The U.S. Environmental Protection Agency (EPA) finalized a rule, to take effect on August 21st, which will prohibit healthcare facilities, including dental offices, to “sewer” pharmaceutical hazardous waste. The term “sewering” refers to disposing of pharmaceutical hazardous waste by dumping it down the sewer drains.
The updated rule applies to pharmaceutical waste that falls under the Federal Resource Conservation and Recovery Act (RCRA) of 1976 and is therefore considered federal hazardous waste. This waste includes bulk chemotherapy drugs, P-listed waste (nicotine, Coumadin/warfarin, arsenic trioxide, etc.), U-listed waste (chloroform) and characteristic hazardous waste (aerosol propellants, M-Cresol, etc.). Dental amalgam and sharps are not classified as pharmaceuticals under EPA’s Final Rule.
For pharmaceutical wastes that must be disposed of via reverse distributors, dental offices should continue to dispose of the wastes in this manner. Reverse distributors are entities that help healthcare facilities calculate and receive credit from pharmaceutical manufacturers when healthcare facilities have unused pharmaceuticals that are expired or they no longer need.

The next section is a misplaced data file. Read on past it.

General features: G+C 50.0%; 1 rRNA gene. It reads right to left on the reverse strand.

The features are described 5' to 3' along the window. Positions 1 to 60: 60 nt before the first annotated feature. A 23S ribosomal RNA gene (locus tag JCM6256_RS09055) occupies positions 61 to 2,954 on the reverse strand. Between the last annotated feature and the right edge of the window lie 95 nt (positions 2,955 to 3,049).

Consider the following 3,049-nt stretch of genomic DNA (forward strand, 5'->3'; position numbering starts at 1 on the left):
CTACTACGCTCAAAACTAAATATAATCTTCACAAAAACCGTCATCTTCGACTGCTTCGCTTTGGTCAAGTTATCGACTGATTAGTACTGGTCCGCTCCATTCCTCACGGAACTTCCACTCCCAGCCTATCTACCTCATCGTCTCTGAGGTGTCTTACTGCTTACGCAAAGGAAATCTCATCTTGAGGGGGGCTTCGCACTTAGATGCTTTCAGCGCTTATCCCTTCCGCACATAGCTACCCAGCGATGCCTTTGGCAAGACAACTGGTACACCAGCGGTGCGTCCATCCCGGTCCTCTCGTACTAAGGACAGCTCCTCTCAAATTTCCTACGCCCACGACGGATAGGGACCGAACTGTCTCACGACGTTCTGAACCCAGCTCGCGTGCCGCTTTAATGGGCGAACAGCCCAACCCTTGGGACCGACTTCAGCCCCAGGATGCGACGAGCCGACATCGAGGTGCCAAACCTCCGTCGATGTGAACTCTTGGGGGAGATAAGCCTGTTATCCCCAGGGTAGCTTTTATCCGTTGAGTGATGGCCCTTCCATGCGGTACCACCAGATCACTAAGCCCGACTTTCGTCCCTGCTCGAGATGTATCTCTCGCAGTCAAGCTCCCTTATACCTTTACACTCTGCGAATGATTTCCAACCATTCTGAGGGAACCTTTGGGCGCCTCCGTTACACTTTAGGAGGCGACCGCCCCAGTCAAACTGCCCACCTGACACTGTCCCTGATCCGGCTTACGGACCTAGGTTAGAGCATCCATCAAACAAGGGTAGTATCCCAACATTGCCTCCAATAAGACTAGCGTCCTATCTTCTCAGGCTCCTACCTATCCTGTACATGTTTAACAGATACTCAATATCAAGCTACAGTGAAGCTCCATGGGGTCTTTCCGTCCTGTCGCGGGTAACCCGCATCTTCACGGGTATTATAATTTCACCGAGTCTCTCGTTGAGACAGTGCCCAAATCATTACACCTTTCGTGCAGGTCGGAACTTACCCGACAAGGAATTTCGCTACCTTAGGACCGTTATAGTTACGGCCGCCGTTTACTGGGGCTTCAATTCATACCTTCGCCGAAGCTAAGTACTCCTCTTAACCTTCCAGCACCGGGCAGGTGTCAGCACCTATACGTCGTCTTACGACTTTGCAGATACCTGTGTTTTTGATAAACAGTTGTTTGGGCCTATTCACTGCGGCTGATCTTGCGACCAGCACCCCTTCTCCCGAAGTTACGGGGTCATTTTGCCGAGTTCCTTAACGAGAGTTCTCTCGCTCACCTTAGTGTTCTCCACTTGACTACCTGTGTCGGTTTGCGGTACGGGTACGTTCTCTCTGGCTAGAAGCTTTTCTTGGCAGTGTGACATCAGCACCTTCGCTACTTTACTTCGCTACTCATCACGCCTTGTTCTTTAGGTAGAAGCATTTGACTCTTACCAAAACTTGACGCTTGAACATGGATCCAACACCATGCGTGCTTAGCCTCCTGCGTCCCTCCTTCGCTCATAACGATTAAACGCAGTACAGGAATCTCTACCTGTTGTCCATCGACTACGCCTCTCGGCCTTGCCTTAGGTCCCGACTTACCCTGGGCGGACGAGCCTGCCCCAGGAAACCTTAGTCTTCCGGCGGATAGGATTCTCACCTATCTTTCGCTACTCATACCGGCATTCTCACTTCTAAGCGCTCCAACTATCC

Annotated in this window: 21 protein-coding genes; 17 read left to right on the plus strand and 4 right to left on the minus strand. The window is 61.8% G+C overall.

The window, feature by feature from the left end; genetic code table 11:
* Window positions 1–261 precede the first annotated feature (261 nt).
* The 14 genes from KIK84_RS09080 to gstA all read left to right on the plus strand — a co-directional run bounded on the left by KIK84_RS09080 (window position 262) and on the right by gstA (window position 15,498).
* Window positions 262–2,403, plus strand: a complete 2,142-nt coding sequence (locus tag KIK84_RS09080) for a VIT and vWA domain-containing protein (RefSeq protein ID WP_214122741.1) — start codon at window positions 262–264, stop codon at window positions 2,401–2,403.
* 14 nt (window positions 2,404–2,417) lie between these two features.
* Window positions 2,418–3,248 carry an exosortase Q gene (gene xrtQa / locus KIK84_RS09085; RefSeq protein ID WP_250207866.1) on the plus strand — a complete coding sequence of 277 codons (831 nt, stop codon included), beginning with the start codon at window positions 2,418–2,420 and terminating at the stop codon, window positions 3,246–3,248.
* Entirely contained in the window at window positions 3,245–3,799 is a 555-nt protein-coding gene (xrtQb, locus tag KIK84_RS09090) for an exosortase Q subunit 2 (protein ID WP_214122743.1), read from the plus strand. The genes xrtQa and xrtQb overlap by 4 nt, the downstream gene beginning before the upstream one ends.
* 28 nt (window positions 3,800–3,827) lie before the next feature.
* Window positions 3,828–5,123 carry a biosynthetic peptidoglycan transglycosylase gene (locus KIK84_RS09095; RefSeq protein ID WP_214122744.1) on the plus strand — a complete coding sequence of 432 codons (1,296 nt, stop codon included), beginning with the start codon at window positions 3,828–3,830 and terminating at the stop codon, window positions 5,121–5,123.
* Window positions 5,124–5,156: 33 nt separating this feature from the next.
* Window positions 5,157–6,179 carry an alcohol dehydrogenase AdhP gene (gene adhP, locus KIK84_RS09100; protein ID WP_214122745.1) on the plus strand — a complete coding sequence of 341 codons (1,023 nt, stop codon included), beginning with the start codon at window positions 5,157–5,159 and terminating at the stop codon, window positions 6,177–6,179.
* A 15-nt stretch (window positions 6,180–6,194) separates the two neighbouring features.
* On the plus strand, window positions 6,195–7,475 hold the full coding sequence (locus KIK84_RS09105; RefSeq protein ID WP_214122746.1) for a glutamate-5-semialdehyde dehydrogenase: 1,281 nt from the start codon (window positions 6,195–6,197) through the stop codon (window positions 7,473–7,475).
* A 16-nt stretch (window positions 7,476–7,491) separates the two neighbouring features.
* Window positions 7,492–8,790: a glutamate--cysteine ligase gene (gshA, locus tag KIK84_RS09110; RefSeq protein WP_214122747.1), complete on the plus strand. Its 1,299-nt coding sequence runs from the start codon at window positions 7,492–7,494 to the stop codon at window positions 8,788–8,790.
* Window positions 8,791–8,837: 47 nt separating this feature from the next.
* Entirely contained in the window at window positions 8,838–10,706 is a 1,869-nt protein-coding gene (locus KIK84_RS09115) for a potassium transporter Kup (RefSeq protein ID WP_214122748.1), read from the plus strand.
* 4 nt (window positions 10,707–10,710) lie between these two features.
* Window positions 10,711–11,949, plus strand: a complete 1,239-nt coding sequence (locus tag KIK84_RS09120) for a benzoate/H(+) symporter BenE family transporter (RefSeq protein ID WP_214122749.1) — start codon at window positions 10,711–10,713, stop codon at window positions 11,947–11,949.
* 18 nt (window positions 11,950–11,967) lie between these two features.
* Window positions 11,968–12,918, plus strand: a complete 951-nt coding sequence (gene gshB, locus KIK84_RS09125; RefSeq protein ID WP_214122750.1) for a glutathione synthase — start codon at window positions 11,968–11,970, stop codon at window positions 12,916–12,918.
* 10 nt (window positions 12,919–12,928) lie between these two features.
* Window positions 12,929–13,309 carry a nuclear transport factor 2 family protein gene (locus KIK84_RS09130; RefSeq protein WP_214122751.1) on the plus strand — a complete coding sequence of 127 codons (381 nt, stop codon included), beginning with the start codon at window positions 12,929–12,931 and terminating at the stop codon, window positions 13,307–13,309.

Be aware that states may have more restrictive rules for the disposal of nonhazardous, non-RCRA waste with requirements beyond what is found in the EPA’s Final Rule. For example, in California, all pharmaceutical waste that doesn’t fall under the definition of RCRA waste (i.e. non-RCRA) cannot be disposed of in the trash or down the sewer, but must be disposed of as regulated medical waste.
For our OSHA Review subscribers…the March/April 2017 issue of OSHA Review in Section IX of your OSHA Review binder covers medical waste management in California, including how to dispose of pharmaceutical waste.
Since 1992, OSHA Review, Inc. has provided dental professionals with comprehensive programs to support regulatory compliance and infection control. We are a registered continuing education provider in the state of California, specializing in Dental Practice Act, infection control, and OSHA training.